Do you need to use Strict Mode in your PowerShell scripts? It depends on your answer to these two questions:

  1. How likely is it that you’ll need to modify the code in the future?
  2. What are the odds of someone else having to modify the code?

If you’re trying to create a one-off script that nobody else will mess with, you’re probably fine without Strict Mode. If, on the other hand, you or someone else will be making changes to the script in the future, then it probably makes sense to adhere to good coding practices.

Pro Tips

  • Use the Set-StrictMode cmdlet to enable this mode in your PowerShell session.
  • Find the Version parameter to select what rules to enforce.

The Bottom Line

When it comes to developing scripts (or any code), code authors have a list of best practices they should follow. In many cases, nothing forces you to use these guidelines. You are free to code as you see fit for the most part.

In this article, I explained how you could use Strict Mode to force the adoption of better coding practices within PowerShell.

I showed you how, practically speaking, turning on Strict Mode forces you to declare your variables upfront and how Versions 2.0 and 3.0 also add extra functionality. While the requirement to declare variables before use might seem insignificant, it can make a script easier to debug

I tend to think of Strict Mode as a starting point rather than an ending point because it usually means that PowerShell developers adopt some additional coding practices.

Do you have more questions about Strict Mode? Read the FAQ and Resources below!


Can I disable Strict Mode once I turn it on?

When turning Strict Mode on, you must use the Set-StrictMode cmdlet with the -Version parameter and the desired version number. If you want to turn Strict Mode off, use the Set-StrictMode cmdlet, but replace the -Version parameter with -Off (you don’t need a version number). 

What scopes are affected when you turn Strict Mode on? 

When you enable Strict Mode, it only applies to the current scope and any child scopes. Additionally, Strict Mode only runs during current sessions. If you open a different PowerShell window, Strict Mode won’t work unless you turn it on. 

What are some PowerShell best practices?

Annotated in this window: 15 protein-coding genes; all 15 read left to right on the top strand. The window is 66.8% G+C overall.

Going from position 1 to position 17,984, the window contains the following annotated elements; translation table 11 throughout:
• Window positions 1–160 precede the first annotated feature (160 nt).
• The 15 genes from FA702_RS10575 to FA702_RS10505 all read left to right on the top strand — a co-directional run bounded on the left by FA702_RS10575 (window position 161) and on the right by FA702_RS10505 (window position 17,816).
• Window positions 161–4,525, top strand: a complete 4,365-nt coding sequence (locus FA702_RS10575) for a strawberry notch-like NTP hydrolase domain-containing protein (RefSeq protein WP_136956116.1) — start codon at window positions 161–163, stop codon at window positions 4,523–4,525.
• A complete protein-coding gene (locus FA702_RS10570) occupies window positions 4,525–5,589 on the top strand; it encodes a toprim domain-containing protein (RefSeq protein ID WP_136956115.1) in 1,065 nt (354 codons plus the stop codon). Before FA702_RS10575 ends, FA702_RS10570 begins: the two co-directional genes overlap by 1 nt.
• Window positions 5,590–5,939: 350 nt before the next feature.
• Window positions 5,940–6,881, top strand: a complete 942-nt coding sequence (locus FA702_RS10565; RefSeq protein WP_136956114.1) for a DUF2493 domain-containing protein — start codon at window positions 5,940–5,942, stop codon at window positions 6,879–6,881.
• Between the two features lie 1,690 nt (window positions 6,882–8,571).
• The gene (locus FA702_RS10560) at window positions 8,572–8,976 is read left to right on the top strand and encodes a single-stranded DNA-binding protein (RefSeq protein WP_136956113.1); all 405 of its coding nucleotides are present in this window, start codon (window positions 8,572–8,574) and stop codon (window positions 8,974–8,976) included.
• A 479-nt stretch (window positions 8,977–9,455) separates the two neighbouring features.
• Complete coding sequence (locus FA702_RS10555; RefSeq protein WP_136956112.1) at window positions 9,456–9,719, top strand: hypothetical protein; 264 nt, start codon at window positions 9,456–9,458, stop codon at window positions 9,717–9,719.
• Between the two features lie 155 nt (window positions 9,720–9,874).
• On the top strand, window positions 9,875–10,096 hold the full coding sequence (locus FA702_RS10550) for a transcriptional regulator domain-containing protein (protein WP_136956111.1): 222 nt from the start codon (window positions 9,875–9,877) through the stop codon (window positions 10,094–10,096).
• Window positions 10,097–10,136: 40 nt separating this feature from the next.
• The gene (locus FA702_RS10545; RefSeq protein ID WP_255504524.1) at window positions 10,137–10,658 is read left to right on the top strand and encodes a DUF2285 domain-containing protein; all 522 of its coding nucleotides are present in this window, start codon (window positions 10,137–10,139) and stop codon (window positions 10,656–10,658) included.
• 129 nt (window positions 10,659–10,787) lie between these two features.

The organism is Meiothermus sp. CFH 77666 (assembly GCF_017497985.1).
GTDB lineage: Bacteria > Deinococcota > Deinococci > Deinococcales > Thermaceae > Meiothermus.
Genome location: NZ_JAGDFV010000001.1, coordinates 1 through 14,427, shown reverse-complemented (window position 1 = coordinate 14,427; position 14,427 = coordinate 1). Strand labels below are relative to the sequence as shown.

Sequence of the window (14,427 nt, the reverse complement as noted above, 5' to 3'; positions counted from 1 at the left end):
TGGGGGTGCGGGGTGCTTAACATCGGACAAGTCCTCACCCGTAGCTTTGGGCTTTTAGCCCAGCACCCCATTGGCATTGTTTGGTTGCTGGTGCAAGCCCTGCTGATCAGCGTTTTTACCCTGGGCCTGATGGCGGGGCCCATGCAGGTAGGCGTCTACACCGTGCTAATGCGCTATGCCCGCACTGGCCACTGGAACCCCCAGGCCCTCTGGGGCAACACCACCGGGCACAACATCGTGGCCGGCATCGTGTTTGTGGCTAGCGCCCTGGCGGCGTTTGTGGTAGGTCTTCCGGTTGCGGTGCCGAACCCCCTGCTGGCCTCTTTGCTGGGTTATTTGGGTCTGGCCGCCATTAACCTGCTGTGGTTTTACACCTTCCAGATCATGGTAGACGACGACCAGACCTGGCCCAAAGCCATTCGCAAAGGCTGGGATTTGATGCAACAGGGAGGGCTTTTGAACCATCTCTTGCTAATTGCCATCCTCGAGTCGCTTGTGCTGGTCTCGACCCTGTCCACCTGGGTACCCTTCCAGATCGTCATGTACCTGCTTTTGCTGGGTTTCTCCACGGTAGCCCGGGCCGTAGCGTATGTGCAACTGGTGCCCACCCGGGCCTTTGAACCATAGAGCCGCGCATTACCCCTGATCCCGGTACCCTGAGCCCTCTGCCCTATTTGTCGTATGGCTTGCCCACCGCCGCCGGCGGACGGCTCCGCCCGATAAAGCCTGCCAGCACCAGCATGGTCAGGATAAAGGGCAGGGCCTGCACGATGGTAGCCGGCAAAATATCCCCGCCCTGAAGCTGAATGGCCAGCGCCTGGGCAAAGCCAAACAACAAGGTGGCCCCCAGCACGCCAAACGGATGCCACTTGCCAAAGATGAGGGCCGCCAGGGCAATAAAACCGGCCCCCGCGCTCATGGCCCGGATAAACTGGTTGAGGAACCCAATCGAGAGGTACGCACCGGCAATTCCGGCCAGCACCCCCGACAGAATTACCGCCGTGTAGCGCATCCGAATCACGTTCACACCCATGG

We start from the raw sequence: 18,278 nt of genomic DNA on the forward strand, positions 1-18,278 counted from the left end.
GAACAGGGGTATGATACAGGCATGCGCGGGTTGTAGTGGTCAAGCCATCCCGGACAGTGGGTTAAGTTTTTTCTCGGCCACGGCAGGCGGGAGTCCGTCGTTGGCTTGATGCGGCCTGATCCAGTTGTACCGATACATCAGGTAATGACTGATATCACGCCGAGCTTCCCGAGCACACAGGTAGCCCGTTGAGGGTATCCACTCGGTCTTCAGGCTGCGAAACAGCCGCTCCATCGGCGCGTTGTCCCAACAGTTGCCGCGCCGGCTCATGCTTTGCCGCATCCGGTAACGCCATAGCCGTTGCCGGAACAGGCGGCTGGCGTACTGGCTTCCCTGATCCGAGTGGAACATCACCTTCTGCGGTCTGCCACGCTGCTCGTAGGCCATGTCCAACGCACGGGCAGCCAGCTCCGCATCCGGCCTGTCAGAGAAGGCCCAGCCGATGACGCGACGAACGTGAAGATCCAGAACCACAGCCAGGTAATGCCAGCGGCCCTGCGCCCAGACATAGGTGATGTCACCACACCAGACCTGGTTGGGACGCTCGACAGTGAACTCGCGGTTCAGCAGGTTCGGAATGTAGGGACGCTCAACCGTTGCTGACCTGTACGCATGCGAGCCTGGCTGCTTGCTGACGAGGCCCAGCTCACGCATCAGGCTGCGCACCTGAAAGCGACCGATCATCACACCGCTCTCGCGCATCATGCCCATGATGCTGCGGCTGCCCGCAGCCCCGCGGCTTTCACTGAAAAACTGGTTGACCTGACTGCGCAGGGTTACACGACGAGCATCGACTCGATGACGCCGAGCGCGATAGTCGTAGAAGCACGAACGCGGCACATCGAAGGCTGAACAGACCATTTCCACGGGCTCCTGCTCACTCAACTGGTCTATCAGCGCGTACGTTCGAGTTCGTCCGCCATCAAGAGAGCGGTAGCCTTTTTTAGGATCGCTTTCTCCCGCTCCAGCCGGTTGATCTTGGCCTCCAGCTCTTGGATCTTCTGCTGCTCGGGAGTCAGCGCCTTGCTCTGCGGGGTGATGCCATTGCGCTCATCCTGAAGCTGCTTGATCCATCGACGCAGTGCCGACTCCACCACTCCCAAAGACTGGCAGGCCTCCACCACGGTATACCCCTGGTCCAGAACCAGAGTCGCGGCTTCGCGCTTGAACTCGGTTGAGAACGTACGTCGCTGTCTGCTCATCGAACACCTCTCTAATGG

PowerShell scripting has many best practices. In a nutshell, do your best to make the code easy to read. This means using meaningful variables and function names and making use of comments. Enabling Strict Mode in some PowerShell sessions may also help you adhere to these guidelines. It’ll force you to use only declared variables.

Can Strict Mode make it more challenging to develop PowerShell scripts?

Those new to PowerShell might find that Strict Mode requires more effort, particularly when resolving errors. Once you gain a little bit of experience, it becomes a lot easier to recognize an error caused by a Strict Mode violation.

Will Strict Mode ever have a Version 4.0?

Only Microsoft knows for sure, but it seems likely that Strict Mode will extend in the future. Microsoft creates new PowerShell versions regularly, so Microsoft may update Strict Mode as PowerShell evolves.


TechGenix: Tracing Your Way Through PowerShell Scripts

Learn how to trace your way through a complex PowerShell script here.

TechGenix: PowerShell Wet vs. Dry Scripting

Read more on PowerShell’s wet and dry scripting techniques here.

TechGenix: Scripting Resources from PowerShell

Find out how to find more great scripting resources in the PowerShell Gallery here.

Microsoft: Set-StrictMode cmdlet

Find the documentation for the Set-StrictMode cmdlet here.

Microsoft: Better Scripting Practices

Read more about using Strict Mode to enforce better scripting practices here.

Microsoft: Find out if Strict Mode Is On

Learn how to programmatically find out if Strict Mode is enabled here.

1 thought on “Should You Use Strict Mode for Your PowerShell Scripts?”

  1. I’ve put

    Set-StrictMode -version Latest

    in my profile – it forces me to behave even when I’m building little one-off one-liners at the command line. This gets me in the habit of making sure I’m doing things right when I build scripts.